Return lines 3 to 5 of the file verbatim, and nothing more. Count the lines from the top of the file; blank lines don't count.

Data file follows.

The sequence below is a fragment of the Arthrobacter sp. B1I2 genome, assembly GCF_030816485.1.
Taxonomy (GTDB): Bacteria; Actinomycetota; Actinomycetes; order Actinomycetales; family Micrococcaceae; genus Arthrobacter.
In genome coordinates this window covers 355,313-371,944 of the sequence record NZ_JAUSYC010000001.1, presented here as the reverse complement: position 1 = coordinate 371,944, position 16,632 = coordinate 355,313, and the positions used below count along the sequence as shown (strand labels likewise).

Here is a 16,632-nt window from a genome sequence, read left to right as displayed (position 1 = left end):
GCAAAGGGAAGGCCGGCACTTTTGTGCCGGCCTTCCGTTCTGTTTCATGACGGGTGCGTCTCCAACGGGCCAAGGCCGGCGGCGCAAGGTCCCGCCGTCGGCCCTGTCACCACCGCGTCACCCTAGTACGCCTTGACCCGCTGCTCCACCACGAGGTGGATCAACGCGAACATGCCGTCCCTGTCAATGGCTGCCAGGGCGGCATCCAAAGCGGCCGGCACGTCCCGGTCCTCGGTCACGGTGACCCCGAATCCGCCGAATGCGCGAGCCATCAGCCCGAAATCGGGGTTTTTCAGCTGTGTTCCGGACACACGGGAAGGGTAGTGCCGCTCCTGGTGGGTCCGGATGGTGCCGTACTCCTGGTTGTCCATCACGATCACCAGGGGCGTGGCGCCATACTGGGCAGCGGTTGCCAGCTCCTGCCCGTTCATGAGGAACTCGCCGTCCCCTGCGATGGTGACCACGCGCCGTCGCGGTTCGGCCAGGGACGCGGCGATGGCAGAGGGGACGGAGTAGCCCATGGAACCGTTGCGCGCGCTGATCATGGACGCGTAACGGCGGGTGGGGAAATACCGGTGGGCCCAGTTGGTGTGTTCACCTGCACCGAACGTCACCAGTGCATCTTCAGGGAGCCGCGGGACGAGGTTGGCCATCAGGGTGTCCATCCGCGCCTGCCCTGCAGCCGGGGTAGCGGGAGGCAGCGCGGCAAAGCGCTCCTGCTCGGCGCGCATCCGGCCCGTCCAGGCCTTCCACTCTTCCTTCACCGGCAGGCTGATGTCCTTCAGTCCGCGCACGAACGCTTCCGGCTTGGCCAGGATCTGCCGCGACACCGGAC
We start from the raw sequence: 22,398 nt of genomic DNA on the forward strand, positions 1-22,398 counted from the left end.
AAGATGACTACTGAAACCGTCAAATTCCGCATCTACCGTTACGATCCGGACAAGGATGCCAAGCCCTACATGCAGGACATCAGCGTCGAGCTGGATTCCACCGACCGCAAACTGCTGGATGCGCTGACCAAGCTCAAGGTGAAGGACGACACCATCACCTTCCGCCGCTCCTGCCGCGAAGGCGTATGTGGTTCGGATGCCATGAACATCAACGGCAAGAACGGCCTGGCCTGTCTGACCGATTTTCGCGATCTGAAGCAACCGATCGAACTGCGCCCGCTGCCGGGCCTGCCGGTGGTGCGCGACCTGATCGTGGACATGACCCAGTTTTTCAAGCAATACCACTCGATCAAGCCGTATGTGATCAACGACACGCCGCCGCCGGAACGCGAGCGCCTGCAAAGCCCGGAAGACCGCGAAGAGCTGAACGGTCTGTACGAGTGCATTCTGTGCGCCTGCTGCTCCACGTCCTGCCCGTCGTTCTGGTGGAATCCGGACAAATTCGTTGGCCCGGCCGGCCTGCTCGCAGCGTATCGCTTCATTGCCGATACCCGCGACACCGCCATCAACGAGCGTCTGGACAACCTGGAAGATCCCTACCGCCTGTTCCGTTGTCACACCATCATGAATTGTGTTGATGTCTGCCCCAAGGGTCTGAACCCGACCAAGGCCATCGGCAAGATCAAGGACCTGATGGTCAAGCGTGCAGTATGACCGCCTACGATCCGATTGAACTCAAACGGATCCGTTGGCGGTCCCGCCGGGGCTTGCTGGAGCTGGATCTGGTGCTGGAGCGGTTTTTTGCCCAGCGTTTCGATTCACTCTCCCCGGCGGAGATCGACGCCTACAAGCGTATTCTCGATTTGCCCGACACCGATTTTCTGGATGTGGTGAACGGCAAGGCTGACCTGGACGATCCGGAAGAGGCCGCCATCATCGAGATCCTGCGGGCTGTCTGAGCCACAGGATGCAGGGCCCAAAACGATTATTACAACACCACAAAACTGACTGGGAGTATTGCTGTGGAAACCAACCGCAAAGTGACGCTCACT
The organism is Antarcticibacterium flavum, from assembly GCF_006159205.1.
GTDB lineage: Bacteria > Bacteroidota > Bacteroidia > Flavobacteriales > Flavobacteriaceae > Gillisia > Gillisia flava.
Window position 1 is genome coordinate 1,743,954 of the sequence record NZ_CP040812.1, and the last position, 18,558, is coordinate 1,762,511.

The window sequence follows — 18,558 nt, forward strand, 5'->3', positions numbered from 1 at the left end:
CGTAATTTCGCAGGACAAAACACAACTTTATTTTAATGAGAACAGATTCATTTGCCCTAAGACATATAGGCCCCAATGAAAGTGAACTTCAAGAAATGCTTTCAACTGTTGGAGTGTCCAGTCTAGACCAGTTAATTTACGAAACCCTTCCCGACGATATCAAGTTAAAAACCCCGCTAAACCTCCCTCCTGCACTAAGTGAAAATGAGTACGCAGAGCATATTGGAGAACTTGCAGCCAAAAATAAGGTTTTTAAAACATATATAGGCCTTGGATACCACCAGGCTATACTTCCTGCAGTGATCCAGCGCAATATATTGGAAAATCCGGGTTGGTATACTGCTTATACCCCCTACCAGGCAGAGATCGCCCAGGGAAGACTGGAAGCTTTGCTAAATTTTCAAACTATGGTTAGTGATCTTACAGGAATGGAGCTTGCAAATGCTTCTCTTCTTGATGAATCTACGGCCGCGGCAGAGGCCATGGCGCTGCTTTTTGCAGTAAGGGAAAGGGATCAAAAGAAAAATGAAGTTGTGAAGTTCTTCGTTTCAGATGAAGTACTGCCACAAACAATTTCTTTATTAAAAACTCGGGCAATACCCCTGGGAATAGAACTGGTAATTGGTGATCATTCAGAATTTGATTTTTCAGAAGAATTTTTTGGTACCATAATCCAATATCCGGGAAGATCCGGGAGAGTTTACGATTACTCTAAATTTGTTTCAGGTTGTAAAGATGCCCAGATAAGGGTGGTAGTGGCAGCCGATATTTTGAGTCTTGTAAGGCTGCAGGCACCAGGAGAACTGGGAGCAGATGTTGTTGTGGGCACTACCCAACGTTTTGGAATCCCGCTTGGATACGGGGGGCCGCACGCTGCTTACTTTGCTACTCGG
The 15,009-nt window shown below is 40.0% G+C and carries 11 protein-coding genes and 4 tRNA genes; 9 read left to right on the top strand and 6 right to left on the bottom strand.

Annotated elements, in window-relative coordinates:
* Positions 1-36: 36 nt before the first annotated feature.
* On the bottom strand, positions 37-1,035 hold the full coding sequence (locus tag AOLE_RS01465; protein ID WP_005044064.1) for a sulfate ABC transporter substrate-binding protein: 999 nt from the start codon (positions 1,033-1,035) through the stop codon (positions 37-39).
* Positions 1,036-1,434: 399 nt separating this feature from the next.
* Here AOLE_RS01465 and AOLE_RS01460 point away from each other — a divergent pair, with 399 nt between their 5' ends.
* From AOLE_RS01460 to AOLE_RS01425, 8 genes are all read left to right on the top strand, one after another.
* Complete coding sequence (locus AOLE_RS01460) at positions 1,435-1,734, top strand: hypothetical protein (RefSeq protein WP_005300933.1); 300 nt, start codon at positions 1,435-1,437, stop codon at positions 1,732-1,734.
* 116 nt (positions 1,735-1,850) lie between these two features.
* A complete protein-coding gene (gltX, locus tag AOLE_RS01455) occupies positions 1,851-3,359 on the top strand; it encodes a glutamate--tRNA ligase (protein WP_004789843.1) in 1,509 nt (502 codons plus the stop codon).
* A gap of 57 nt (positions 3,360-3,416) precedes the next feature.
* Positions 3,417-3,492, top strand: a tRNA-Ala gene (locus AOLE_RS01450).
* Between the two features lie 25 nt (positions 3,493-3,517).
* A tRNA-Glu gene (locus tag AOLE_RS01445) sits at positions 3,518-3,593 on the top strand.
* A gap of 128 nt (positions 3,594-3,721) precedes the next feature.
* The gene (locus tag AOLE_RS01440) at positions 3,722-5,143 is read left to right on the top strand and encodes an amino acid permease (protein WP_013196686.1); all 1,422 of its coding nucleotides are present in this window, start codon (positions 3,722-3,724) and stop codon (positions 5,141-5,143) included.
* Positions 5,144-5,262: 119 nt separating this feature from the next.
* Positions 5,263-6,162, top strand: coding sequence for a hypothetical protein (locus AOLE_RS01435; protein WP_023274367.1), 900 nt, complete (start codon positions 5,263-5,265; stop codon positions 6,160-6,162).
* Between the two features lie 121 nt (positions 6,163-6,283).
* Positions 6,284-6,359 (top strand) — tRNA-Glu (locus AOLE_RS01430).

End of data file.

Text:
In genome coordinates this window covers 355,313-371,944 of the sequence record NZ_JAUSYC010000001.1, presented here as the reverse complement: position 1 = coordinate 371,944, position 16,632 = coordinate 355,313, and the positions used below count along the sequence as shown (strand labels likewise).

Here is a 16,632-nt window from a genome sequence, read left to right as displayed (position 1 = left end):
GCAAAGGGAAGGCCGGCACTTTTGTGCCGGCCTTCCGTTCTGTTTCATGACGGGTGCGTCTCCAACGGGCCAAGGCCGGCGGCGCAAGGTCCCGCCGTCGGCCCTGTCACCACCGCGTCACCCTAGTACGCCTTGACCCGCTGCTCCACCACGAGGTGGATCAACGCGAACATGCCGTCCCTGTCAATGGCTGCCAGGGCGGCATCCAAAGCGGCCGGCACGTCCCGGTCCTCGGTCACGGTGACCCCGAATCCGCCGAATGCGCGAGCCATCAGCCCGAAATCGGGGTTTTTCAGCTGTGTTCCGGACACACGGGAAGGGTAGTGCCGCTCCTGGTGGGTCCGGATGGTGCCGTACTCCTGGTTGTCCATCACGATCACCAGGGGCGTGGCGCCATACTGGGCAGCGGTTGCCAGCTCCTGCCCGTTCATGAGGAACTCGCCGTCCCCTGCGATGGTGACCACGCGCCGTCGCGGTTCGGCCAGGGACGCGGCGATGGCAGAGGGGACGGAGTAGCCCATGGAACCGTTGCGCGCGCTGATCATGGACGCGTAACGGCGGGTGGGGAAATACCGGTGGGCCCAGTTGGTGTGTTCACCTGCACCGAACGTCACCAGTGCATCTTCAGGGAGCCGCGGGACGAGGTTGGCCATCAGGGTGTCCATCCGCGCCTGCCCTGCAGCCGGGGTAGCGGGAGGCAGCGCGGCAAAGCGCTCCTGCTCGGCGCGCATCCGGCCCGTCCAGGCCTTCCACTCTTCCTTCACCGGCAGGCTGATGTCCTTCAGTCCGCGCACGAACGCTTCCGGCTTGGCCAGGATCTGCCGCGACACCGGAC